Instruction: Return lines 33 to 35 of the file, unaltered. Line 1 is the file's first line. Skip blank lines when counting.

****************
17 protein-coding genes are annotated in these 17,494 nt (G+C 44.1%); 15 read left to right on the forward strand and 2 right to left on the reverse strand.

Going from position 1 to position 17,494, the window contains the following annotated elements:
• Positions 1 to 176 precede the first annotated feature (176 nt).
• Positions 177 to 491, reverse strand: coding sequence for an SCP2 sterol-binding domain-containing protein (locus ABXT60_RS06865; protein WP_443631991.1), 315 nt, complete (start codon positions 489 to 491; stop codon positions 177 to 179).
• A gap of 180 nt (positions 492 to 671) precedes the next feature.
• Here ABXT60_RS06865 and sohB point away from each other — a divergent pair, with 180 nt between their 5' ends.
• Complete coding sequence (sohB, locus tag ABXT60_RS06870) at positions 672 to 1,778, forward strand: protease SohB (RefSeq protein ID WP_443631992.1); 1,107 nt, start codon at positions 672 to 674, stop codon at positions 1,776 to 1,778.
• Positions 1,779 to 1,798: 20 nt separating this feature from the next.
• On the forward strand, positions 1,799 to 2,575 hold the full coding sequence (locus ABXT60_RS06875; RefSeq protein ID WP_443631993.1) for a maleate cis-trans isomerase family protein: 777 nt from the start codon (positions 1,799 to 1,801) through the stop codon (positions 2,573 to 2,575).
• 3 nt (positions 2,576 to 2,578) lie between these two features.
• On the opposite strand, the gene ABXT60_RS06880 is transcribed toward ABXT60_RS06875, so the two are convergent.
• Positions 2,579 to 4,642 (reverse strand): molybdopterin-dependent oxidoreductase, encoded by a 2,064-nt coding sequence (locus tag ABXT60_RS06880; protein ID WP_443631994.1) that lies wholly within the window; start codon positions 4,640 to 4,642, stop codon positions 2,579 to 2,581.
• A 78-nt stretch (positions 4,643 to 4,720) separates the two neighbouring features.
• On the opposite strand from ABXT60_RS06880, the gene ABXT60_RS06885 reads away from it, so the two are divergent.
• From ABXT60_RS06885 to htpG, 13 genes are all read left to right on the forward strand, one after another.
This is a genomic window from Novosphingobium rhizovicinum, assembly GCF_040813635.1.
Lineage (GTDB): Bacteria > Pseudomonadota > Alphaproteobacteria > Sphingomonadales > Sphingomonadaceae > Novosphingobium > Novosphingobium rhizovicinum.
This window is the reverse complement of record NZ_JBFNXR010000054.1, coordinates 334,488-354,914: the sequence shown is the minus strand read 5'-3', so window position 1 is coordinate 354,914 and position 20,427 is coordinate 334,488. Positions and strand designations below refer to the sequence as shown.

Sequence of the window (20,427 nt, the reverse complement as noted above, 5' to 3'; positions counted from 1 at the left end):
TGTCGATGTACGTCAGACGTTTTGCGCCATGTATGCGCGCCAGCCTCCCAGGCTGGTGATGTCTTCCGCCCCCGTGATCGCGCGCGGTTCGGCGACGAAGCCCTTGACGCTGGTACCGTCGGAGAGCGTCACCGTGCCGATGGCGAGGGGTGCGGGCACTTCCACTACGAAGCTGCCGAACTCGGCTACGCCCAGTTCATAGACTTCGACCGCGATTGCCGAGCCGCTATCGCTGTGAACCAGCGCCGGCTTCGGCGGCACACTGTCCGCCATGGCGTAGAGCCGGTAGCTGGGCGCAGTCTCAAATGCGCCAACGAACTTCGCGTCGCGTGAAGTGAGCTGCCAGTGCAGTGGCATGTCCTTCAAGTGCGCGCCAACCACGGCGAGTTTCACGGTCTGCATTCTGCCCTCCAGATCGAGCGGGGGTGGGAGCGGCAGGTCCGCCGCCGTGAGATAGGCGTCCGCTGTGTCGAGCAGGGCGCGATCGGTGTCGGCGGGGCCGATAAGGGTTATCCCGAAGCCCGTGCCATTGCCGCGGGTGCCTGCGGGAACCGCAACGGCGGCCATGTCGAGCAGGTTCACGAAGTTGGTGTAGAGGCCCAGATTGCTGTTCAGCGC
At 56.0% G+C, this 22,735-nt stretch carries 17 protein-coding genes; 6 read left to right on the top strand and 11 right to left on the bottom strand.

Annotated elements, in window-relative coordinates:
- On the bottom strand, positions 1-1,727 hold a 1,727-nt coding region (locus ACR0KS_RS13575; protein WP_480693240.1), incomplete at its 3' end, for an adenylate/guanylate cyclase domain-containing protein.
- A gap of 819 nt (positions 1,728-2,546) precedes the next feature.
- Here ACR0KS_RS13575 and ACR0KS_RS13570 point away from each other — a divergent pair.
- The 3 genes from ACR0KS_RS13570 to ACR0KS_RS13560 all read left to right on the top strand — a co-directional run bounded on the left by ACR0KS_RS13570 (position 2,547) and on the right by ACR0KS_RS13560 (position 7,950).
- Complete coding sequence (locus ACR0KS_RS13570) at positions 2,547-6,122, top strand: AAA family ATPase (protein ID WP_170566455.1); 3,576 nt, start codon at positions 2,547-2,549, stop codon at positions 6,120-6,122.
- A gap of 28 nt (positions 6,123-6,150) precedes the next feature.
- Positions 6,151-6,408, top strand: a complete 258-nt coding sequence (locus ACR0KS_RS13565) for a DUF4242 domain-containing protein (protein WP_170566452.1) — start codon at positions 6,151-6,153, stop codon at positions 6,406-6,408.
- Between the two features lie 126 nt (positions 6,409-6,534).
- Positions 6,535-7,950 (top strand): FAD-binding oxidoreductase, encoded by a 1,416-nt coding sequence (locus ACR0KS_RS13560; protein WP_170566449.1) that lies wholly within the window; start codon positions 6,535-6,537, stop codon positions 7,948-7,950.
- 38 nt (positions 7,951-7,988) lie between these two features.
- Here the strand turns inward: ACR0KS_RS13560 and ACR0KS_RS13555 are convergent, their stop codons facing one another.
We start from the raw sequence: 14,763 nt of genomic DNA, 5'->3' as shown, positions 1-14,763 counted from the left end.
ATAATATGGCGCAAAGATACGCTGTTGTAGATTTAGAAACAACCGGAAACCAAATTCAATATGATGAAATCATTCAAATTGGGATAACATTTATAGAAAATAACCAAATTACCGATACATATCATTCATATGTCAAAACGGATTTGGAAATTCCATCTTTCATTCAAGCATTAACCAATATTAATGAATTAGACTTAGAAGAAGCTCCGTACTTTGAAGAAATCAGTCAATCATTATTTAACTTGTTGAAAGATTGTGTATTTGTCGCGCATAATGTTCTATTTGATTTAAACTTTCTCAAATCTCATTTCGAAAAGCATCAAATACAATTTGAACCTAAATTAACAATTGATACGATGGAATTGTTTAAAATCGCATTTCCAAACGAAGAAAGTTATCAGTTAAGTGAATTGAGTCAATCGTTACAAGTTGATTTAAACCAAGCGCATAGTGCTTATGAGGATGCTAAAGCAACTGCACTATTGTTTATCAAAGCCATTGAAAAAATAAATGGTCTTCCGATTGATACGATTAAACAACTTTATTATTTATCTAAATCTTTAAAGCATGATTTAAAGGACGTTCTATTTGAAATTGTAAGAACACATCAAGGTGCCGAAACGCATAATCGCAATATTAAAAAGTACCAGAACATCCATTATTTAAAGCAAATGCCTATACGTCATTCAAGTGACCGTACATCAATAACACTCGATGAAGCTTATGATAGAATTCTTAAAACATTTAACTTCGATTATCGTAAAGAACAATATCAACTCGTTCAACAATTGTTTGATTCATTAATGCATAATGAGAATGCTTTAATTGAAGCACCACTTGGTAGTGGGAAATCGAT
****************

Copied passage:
- Here the strand turns inward: ACR0KS_RS13560 and ACR0KS_RS13555 are convergent, their stop codons facing one another.
We start from the raw sequence: 14,763 nt of genomic DNA, 5'->3' as shown, positions 1-14,763 counted from the left end.
ATAATATGGCGCAAAGATACGCTGTTGTAGATTTAGAAACAACCGGAAACCAAATTCAATATGATGAAATCATTCAAATTGGGATAACATTTATAGAAAATAACCAAATTACCGATACATATCATTCATATGTCAAAACGGATTTGGAAATTCCATCTTTCATTCAAGCATTAACCAATATTAATGAATTAGACTTAGAAGAAGCTCCGTACTTTGAAGAAATCAGTCAATCATTATTTAACTTGTTGAAAGATTGTGTATTTGTCGCGCATAATGTTCTATTTGATTTAAACTTTCTCAAATCTCATTTCGAAAAGCATCAAATACAATTTGAACCTAAATTAACAATTGATACGATGGAATTGTTTAAAATCGCATTTCCAAACGAAGAAAGTTATCAGTTAAGTGAATTGAGTCAATCGTTACAAGTTGATTTAAACCAAGCGCATAGTGCTTATGAGGATGCTAAAGCAACTGCACTATTGTTTATCAAAGCCATTGAAAAAATAAATGGTCTTCCGATTGATACGATTAAACAACTTTATTATTTATCTAAATCTTTAAAGCATGATTTAAAGGACGTTCTATTTGAAATTGTAAGAACACATCAAGGTGCCGAAACGCATAATCGCAATATTAAAAAGTACCAGAACATCCATTATTTAAAGCAAATGCCTATACGTCATTCAAGTGACCGTACATCAATAACACTCGATGAAGCTTATGATAGAATTCTTAAAACATTTAACTTCGATTATCGTAAAGAACAATATCAACTCGTTCAACAATTGTTTGATTCATTAATGCATAATGAGAATGCTTTAATTGAAGCACCACTTGGTAGTGGGAAATCGAT